Wednesday, 5 March 2014

Offensive clause to be removed from Electronic Crimes legislation

THE Grenada Government has announced that it will repeal three sections of the Electronic Crimes Act, which were of concern to media workers locally, regionally and internationally.

The legislation was approved by the Lower House of Parliament on June 28, 2013 and since its approval, there have been strong concerns and objections about its potential impact on freedom of expression, in particular the media. It was, however, approved by the Upper House without any amendments and came into law on October 3, 2013.

Prime Minister Dr. Keith Mitchell, who is also the Minister for Information, promised that the sections of the legislation, which became very topical, will be removed and a date has since been set for legislators to amend the law.

“We will bring legislation to remove Sections 6, 16 and 25 of the Electronics Crimes Act, which as you know was of great concern to the press at the next sitting of Parliament. Those sections will be deleted,” Attorney General Cajeton Hood said. The Parliament was scheduled to meet yesterday.

The Electronic Crimes Bill is one of five pieces of legislation which was approved to facilitate the regional Electronic Government project, which is funded by the World Bank. It provides protection to citizens with regards to electronic crimes such as electronic identity theft; distribution of child pornography; prank calls to the law enforcement; electronic stalking; distributing of spoof and spam e-mails and other electronic formats; electronic fraud and forgery; electronic terrorism; offensive messages and violating another person’s privacy. Persons found guilty of a crime under the Electronic Crimes Bill can be sent to jail or be charged a fine of between EC$5 000 and EC$300 000.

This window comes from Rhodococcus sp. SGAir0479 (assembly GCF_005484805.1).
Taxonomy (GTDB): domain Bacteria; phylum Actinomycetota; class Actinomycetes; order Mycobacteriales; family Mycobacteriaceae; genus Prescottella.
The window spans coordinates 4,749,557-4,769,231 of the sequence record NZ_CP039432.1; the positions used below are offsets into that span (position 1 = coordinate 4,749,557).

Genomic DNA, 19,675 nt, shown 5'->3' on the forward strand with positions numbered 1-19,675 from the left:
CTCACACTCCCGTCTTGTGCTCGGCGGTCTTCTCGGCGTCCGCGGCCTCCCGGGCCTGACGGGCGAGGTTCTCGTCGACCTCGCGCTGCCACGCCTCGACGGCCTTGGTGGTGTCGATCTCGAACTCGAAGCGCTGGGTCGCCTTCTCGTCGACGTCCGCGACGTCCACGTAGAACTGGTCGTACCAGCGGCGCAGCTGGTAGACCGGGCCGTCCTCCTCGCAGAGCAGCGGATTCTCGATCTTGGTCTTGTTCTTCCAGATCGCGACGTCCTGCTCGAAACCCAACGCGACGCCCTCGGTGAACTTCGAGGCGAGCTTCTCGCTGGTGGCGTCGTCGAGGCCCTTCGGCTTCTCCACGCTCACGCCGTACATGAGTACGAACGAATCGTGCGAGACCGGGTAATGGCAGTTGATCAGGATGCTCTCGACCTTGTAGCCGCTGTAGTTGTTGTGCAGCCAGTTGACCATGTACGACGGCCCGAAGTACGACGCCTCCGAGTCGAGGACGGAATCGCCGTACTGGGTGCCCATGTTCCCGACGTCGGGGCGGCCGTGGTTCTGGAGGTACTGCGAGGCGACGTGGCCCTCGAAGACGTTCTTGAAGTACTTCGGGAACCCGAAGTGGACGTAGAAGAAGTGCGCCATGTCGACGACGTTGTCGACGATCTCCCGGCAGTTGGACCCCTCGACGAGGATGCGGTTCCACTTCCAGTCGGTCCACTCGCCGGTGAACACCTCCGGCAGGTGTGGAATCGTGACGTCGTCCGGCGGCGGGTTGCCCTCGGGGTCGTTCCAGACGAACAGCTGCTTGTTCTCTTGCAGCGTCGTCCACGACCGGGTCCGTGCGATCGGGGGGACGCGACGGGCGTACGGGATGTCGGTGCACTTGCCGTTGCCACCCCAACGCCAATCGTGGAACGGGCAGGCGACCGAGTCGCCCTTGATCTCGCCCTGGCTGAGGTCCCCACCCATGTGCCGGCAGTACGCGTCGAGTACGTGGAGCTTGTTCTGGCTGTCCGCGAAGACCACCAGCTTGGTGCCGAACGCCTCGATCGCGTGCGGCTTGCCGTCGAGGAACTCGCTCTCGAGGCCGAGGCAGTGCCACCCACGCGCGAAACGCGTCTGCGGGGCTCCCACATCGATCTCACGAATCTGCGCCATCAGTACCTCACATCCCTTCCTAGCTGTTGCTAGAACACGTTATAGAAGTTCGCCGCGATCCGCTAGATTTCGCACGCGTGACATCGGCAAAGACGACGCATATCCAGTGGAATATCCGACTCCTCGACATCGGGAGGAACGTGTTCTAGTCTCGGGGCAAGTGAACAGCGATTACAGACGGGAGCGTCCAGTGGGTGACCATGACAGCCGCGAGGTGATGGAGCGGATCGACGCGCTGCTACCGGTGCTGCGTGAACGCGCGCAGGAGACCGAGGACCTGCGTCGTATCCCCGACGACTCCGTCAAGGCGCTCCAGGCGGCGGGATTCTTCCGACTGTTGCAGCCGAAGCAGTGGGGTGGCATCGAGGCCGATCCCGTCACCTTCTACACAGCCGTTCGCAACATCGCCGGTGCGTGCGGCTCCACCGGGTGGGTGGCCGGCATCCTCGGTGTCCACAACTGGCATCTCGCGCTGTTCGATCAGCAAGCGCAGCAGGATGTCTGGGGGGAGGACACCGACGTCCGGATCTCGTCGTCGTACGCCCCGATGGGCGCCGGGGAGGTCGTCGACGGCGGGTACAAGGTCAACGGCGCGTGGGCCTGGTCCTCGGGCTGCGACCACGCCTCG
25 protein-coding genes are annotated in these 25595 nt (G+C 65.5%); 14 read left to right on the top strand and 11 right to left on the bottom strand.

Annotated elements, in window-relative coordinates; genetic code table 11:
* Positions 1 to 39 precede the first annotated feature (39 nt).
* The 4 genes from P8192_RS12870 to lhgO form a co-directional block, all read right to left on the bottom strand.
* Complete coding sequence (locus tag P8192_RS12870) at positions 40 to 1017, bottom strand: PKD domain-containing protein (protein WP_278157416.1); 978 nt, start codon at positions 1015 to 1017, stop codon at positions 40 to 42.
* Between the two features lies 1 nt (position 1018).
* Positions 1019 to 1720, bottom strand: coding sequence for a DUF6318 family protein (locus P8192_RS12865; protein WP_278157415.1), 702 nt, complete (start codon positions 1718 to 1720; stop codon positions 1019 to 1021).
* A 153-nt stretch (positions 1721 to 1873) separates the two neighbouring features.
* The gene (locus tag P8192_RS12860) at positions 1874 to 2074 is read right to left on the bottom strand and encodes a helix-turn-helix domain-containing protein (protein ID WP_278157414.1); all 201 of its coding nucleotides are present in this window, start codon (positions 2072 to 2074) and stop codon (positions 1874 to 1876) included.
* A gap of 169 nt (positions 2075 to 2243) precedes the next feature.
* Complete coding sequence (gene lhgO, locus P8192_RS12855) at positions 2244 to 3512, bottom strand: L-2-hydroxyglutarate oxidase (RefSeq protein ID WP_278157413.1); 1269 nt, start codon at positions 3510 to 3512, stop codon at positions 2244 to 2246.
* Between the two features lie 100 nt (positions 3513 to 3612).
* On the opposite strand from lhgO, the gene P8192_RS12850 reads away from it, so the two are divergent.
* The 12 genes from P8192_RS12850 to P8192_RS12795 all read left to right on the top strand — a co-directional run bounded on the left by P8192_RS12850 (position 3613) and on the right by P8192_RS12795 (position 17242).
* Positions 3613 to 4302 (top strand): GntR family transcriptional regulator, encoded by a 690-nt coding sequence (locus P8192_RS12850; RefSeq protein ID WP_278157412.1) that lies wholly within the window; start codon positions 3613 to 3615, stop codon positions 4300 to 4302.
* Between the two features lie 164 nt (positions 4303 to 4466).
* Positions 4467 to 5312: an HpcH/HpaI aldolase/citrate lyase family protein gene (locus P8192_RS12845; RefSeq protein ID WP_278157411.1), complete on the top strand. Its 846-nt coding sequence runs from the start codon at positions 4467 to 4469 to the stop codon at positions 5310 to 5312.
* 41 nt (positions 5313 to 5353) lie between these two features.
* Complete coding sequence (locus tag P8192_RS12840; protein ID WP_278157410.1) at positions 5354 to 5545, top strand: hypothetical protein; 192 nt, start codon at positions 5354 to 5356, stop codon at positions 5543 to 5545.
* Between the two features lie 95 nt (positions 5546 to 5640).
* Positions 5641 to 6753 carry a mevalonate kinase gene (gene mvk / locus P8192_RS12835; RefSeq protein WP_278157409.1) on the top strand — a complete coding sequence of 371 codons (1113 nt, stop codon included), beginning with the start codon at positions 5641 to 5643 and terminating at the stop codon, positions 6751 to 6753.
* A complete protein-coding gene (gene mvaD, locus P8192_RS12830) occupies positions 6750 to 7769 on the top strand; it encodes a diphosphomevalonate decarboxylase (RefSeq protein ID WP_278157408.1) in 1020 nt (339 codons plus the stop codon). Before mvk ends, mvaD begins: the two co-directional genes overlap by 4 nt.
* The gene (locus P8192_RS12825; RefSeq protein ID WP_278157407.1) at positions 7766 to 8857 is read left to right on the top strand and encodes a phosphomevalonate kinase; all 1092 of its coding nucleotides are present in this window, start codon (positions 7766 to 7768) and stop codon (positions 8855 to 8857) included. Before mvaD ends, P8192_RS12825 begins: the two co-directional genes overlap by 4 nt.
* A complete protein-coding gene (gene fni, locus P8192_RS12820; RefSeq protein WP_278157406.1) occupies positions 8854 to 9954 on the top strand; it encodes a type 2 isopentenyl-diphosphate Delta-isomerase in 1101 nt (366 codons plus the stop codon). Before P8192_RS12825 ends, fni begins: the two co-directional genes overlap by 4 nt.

The OECS Electronic Government for Regional Integration Project (EGRIP) comprises two phases: (1) Focus on cross-sectoral e-government issues as well as specific applications in the public finance area, and an e-government in-health pilot project; and (2) To deepen the assistance provided under Phase 1, while expanding the programmes to cover other sectors such as tourism, agriculture, health and education.

The project, which closed at the end of February 2014, offers countries E-government as an enabler to transform the public sector, significantly changing the relationship with citizens and businesses. This demonstrates the value of the investment in technology to address short-term economic and budgetary challenges, while supporting the OECS Economic Union in delivering on longer term public service improvement and democratic goals.

The project is expected to enhance transparency, and reduce opportunities for corruption and fraud, and lessen the cost of Public Service delivery. While reducing government spending, the EGRIP project facilitates an increase in opportunities for financing social and economic development programmes to improve the quality of life for the people of the OECS.

Ultimately, EGRIP will provide significant human capital development training, which will help to enhance the quality of service by government offices to “the man on the street”. The e-government applications will help the public sector to reduce cost in their provision of services as well as help to increase the business rankings of the participating OECS Member States. (LS)

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